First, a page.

Posted by Cynthia Kong on Friday, November 21, 2014 - 00:00
Planning to buy holiday gifts for coworkers? Make sure to follow these pointers.
Getting gifts for coworkers around the holidays can always be a little weird. Will people feel left out if you give treats to their cubicle neighbors and not them? Will you look cheap if you don't spend that much on the boss's present?
Here are six workplace holiday gift-giving tips to keep in mind:
- Don't feel like it's necessary to get gifts for coworkers or your boss. Sure, if you're feeling especially jolly and want to hand out presents, go ahead. But it's definitely never required. Feel free to take part in the office Secret Santa or white elephant gift exchange, though.
- If you do decide to buy presents, there's no need to break the bank. In fact, lavish gifts can make people uncomfortable because they’ll feel pressured to reciprocate. Also, spending a lot on a present for the boss might make you look like you’re just trying to suck up.
- Steer clear of controversial or inappropriate presents. Gifts tied to a religious theme or anything political in nature are no-nos. And that portrait of you with your cat Mr. Purrkins is probably better left at home.
- Avoid giving overly personal items to people you don't know well. For example, jewelry can seem like a thoughtful gift, but it's something you might consider giving to friends or family, not work colleagues. When in doubt, homemade delectables or stuff that can be used in the office are usually safe bets. Just beware of food-related gifts like chocolate or wine if it's possible the individual is allergic to an ingredient, on a diet or doesn't drink alcohol.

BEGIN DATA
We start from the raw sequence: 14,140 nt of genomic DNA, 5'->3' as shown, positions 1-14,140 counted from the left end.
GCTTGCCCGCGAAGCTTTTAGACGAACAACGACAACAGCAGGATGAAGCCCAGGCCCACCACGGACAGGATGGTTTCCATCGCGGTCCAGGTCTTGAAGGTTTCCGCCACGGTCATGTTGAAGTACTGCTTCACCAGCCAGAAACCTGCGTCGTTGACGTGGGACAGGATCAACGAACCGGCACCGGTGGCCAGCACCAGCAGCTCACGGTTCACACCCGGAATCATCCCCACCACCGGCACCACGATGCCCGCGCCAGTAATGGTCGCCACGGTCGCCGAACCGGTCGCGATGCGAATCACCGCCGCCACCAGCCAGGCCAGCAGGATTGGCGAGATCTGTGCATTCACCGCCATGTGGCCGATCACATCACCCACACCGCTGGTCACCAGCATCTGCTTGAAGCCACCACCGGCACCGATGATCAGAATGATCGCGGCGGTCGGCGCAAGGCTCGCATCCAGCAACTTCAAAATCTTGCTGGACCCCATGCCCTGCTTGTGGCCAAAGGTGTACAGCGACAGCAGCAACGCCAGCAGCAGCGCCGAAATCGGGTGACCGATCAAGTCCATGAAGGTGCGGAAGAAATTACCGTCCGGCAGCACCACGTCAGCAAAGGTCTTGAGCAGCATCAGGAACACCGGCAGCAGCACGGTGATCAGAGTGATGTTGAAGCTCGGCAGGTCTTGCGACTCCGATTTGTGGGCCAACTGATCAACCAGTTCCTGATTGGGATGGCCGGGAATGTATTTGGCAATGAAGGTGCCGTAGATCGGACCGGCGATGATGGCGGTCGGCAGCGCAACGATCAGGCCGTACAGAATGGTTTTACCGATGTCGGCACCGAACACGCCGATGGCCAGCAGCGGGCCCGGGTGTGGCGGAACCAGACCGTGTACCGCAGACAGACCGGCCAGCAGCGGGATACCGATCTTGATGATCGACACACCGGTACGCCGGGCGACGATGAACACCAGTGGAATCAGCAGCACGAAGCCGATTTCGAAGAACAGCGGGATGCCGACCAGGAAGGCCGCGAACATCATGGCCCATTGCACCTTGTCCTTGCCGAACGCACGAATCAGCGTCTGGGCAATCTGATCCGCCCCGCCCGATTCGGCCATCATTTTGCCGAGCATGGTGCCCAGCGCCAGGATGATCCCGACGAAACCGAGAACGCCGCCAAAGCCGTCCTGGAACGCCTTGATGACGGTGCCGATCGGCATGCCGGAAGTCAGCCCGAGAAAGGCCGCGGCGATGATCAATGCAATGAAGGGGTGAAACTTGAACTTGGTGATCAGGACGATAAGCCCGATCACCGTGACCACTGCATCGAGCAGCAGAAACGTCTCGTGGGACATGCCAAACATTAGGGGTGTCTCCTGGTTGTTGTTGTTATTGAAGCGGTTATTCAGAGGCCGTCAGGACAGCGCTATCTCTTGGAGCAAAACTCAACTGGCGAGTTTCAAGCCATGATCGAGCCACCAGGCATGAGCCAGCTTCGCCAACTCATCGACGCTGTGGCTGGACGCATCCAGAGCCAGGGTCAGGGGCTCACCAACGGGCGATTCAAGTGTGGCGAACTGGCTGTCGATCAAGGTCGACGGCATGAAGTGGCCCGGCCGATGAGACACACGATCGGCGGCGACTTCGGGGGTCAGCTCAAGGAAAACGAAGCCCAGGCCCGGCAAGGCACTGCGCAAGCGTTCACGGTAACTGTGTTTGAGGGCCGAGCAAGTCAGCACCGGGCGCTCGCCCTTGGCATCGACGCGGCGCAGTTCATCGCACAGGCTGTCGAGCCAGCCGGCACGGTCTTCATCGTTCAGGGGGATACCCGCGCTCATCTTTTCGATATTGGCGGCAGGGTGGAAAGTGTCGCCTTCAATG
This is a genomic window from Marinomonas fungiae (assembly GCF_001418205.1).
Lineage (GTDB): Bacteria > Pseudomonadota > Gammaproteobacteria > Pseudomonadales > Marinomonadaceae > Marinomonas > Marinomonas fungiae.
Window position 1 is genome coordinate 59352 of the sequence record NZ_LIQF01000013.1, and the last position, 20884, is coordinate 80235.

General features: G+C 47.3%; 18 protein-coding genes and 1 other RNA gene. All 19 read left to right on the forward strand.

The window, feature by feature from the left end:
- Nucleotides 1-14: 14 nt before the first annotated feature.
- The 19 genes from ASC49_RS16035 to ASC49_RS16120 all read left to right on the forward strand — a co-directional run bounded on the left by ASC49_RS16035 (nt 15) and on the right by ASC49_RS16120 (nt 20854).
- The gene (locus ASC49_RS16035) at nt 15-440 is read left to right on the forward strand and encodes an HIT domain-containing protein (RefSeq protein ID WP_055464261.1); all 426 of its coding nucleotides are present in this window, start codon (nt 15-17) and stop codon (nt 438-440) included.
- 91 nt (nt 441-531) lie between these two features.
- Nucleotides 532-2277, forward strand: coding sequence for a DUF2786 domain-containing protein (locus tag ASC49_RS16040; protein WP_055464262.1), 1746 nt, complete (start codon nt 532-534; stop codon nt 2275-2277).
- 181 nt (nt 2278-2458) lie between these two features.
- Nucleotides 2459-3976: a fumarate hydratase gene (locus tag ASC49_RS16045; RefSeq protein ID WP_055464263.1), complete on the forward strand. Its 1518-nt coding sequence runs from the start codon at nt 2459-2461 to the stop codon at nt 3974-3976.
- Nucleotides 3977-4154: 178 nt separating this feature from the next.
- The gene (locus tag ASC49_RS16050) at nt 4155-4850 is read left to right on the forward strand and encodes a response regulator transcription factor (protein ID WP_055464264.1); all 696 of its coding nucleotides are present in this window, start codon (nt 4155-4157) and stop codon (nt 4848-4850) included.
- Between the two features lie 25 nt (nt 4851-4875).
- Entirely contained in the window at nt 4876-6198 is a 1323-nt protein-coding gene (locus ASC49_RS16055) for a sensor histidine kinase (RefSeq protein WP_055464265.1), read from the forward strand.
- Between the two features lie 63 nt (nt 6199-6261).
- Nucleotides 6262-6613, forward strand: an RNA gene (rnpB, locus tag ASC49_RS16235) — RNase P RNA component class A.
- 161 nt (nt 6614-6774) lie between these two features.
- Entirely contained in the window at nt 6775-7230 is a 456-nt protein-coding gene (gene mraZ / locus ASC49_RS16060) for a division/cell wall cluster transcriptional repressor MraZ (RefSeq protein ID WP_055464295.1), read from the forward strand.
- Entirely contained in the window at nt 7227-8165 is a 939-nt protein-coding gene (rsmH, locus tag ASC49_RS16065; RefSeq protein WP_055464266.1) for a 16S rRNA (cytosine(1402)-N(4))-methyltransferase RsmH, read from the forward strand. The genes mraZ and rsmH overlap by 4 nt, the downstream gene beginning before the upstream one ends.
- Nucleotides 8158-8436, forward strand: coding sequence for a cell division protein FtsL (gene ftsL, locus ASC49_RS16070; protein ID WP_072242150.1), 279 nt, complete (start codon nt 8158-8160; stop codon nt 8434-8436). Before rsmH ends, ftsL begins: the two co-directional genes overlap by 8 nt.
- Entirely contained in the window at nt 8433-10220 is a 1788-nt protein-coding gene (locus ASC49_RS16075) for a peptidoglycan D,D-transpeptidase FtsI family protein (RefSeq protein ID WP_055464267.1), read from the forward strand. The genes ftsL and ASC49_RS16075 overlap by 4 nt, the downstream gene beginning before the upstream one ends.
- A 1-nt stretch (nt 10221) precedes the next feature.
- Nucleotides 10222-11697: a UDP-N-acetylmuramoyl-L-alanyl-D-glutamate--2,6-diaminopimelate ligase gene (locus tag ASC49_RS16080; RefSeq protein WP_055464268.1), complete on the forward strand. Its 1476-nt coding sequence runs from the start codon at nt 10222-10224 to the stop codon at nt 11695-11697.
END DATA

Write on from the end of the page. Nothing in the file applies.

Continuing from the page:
- When giving gifts to select coworkers, but not everyone, do so in private. Everyone in the office doesn't have to hear about the amazing Italian paperweight you gave Nelson.
- Don't scramble to reciprocate if given an unexpected gift. Say Tina from down the hall decides to bring you a fruit cake. Don't quickly say, "Oh, I have something for you, too!" and grab the stapler from your drawer. Nothing's more awkward than receiving a gift that you can tell the person put no thought into selecting. Instead, write a heartfelt thank-you card. Or, consider giving her a New Year's gift or offer to take her to lunch to show your appreciation.
What's the best holiday gift you've ever received at work?